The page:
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From left, New Mexico state Senator Ron Griggs and U.S. House Rep. Yvette Herrell, R-NM, stand in front of the Buffalo Soldier gate in Fort Bliss.
From left, New Mexico state Senator Ron Griggs and U.S. House Rep. Yvette Herrell, R-NM, stand in front of the Buffalo Soldier gate in Fort Bliss. (Anthony Jackson, The El Paso Times/TNS)

EL PASO, Texas (Tribune News Service) — More than two weeks after a female U.S. soldier was assaulted by male Afghan refugees at Fort Bliss, U.S. Rep. Yvette Herrell, R- N.M., toured the Army post on Wednesday.

The reported assault occurred at the Fort Bliss Doña Ana County Range Complex, an area in Herrell’s House district.

“I really am concerned about what’s happening,” Herrell said. “The American people deserve to know that these people being brought to our nation are vetted properly.”

The soldier who was assaulted has returned to work, but Herrell said she isn’t stationed at the same site where the assault took place. Herrell said no one has been identified, arrested or detained yet as the FBI investigation is still ongoing.

Herrell said more security measures had been added to the facility, such as better lighting and additional security cameras. She has asked for more information to be released on how the Afghans are being screened.

In late August, Fort Bliss began receiving Afghans who had worked alongside U.S. military and government staff. U.S. House Rep. Veronica Escobar, D- El Paso, said all refugees who are at Fort Bliss were vetted.

“They had to be vetted in order to work with the government, and they were vetted again before they got on the plane,” Escobar said during an August news conference.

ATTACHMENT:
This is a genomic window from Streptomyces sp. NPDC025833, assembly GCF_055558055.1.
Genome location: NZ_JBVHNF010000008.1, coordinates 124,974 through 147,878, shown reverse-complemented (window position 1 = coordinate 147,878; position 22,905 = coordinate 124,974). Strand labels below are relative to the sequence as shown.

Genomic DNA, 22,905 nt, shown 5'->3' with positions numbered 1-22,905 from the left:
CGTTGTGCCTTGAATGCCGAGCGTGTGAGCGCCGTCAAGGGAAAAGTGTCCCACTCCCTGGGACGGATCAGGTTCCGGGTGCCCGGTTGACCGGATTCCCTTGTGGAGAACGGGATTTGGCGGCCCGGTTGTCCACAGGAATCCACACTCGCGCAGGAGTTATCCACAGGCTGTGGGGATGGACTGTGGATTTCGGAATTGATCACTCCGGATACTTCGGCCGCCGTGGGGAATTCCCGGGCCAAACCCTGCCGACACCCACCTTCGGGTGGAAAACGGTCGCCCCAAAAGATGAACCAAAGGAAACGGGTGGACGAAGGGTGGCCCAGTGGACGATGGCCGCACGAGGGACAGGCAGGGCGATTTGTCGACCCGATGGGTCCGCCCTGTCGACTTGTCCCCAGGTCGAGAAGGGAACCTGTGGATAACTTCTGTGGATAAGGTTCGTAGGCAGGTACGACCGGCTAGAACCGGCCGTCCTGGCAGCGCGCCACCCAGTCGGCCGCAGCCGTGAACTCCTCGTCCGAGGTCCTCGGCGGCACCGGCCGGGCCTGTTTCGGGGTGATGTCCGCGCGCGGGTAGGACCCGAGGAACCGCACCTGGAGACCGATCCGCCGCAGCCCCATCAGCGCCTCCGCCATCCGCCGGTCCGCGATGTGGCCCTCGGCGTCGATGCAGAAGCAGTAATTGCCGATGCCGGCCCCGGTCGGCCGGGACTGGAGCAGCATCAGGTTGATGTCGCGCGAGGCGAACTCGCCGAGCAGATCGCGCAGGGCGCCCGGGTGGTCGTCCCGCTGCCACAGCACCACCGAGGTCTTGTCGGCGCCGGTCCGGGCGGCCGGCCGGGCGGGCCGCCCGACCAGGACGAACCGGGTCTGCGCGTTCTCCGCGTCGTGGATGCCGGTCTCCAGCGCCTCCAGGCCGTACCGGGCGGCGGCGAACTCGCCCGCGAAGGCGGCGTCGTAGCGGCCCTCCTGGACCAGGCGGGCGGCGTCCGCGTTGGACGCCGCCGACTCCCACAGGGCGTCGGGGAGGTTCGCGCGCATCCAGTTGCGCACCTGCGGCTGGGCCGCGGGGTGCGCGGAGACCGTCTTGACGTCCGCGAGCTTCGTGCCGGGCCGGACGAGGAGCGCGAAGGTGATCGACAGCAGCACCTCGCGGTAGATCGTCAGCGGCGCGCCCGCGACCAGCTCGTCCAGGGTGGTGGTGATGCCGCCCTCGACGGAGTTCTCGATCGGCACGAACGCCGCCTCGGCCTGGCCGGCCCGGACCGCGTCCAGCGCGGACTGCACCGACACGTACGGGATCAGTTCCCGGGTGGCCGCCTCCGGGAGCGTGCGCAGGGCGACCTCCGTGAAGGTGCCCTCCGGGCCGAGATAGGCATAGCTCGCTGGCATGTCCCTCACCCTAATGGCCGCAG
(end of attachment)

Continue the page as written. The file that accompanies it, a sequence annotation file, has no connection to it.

Escobar has a similar tour planned at Fort Bliss on Thursday with members of the Texas Congressional Delegation.

Many Afghan families at Fort Bliss have mixed status: Some refugees might have green cards, while others are awaiting a visa.

Update on Afghan refugee camp conditions at El Paso’s Fort Bliss

About 10,000 Afghan refugees live at the Fort Bliss Doña Ana County Range Complex, Herrell said. More than 500 refugees have left the Army post to rebuild their lives in the U.S.

“As we were told many of the Afghans on base have family or friends throughout the United States,” Herrell said. “So they’ve been able to make contact with those people.”

Herrell said the Army officials are in the process of building a visitor center.

She was joined on the tour by New Mexico lawmakers, state House Rep. Rachel Black, a Republican representing Otero County, and state Sen. Ron Griggs, a Republican representing parts of Doña Ana, Eddy and Otero counties.

Herrell said the trio toured the Doña Ana site to highlight “the humanitarian side of things,” and to tour Holloman Airforce Base because Black and Griggs had never been to the airbase.

Black said they tried speaking with refugees, but the language barrier was difficult.

“It was interesting that (the women) all came out to see us, and the children were all very pleased that we were there,” Black said.

The Army camp where the refugees are being housed was built in the 1960s, initially to house 1,800 soldiers. Since their arrival, the site has expanded to include community centers and soccer fields, as well as religious and medical facilities.

©2021 Visit Distributed by Tribune Content Agency, LLC.

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